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Mike Morris, Front Range PC Users Group, http://www.frpcug.org

Warning: Major License Change for Office 2013 May Cost You $$$$$

For retail customers, if you install Microsoft Office 2013 on your computer, and it fails or is lost or stolen, your Office 2013 license is no longer valid. That means you will have to buy another copy of Office 2013 when you replace that computer.

You will find a thourough discussion of this change at this Computerworld article. However, here are 3 quotes from that article to give you an appreciation of just how significant this change is:

"Microsoft yesterday confirmed that a retail copy of Office 2013 is permanently tied to the first PC on which it's installed, preventing customers from deleting the suite from one machine they own and installing it on another."

"Prior to Office 2013, which debuted last month, Microsoft's EULA for retail copies of Office plainly stated that customers could reassign a license when, for example, they replaced an aged PC with a newer model or the original machine gave out."

". . . Microsoft confirmed that once a retail copy of Office 2013 is installed on a PC and activated—the process of entering a 25-character "key" to prove the software was legitimately obtained—it cannot be uninstalled and then re-installed on another machine owned by the customer."

So . . . what can you do about this?

Here is what Microsoft wants you to do (quoted from the article):

"'We've been very clear in all of our communications that customers seeking transferability should get Office 365 and that Office 2013 is licensed to one device,' the Microsoft spokeswoman said in an email reply to questions."

"Very clear"? Perhaps, but conveniently missing from that statement is the fact that Office 365 will cost you $100 each and every year you use it.

If you find that objectionable (and it will be interesting to see how many potential Office 2013 customers find it so—if they know about it before they purchase the product), you have at least one other alternative.

That alternative is the open source (FREE) office suite Libre Office. You can download the latest version (v. 4.0) from http://www.libreoffice.org. This office suite includes these applications:

In addition, if you have Microsoft Visio and Publisher documents, ". . . (y)ou can retrieve and reuse your graphical content stored in these formats and edit it with LibreOffice's tools."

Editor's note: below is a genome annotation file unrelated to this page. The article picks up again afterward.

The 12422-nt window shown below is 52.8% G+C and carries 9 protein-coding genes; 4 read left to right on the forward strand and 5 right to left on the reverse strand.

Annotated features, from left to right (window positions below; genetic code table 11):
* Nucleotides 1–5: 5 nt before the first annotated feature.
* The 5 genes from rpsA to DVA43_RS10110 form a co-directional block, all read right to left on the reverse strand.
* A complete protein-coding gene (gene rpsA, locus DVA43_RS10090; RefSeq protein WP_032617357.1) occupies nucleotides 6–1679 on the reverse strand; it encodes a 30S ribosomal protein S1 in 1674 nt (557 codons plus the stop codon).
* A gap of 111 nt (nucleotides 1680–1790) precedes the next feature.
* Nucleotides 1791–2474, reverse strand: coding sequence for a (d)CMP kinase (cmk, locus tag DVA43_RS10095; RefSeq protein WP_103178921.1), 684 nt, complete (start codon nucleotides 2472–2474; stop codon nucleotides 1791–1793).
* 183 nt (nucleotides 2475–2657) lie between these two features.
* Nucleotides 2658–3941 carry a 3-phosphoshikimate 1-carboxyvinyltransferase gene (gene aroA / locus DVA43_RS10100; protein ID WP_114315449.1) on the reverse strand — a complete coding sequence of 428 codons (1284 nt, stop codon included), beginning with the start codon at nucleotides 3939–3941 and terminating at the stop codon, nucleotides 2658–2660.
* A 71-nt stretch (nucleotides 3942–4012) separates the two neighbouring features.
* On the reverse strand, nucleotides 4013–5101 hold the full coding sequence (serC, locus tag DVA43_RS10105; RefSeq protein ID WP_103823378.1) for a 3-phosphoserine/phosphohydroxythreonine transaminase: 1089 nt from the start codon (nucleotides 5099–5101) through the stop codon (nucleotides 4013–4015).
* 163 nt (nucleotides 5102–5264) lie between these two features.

There is much more. See http://www.libreoffice.org/home/Discover#/Discover%20it.

If you are concerned about compatibilty with Microsoft products, note that:

"Conversion with non-natives formats, like RTF or DOCX have significantly improved . . . ."

Although I have not extensively tested all of the Libre Office applications, my experience with the word processor leads me to conclude that there are only very minor issues, which are easily corrected.

It may be of interest that it is not easy to find the Office 2013 license (End User License Agreement, or EULA) on the Microsoft website. Eventually, I found this web page in a Google search and downloaded a pdf of the license, where it clearly states:

"You may not transfer the software to another computer or user."

Save yourself some (perhaps a lot of) money and frustration. Download, install and use Libre Office in place of Microsoft Office 2013.

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Steve Costello, BRCS

Free OCR Service

Free-OCR.com is a free online OCR (Optical Character Recognition) tool. Use this service to extract text from any image you supply. The service is free, no registration necessary. They also do not need your email address. Just upload your image files. Free-OCR takes either a JPG, GIF, TIFF, BMP or PDF (only first page). The only restriction is that the images must not be larger than 2MB, no wider or higher than 5000 pixels and there is a limit of 10 image uploads per hour.

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Submitted by Neil Longmuir. Source: Yahoo! Answers at http://yhoo.it/Y5jUIm. Originally published in the March 2013 issue of Nibbles and Bits, the monthly newsletter of the Orange County PC Users Group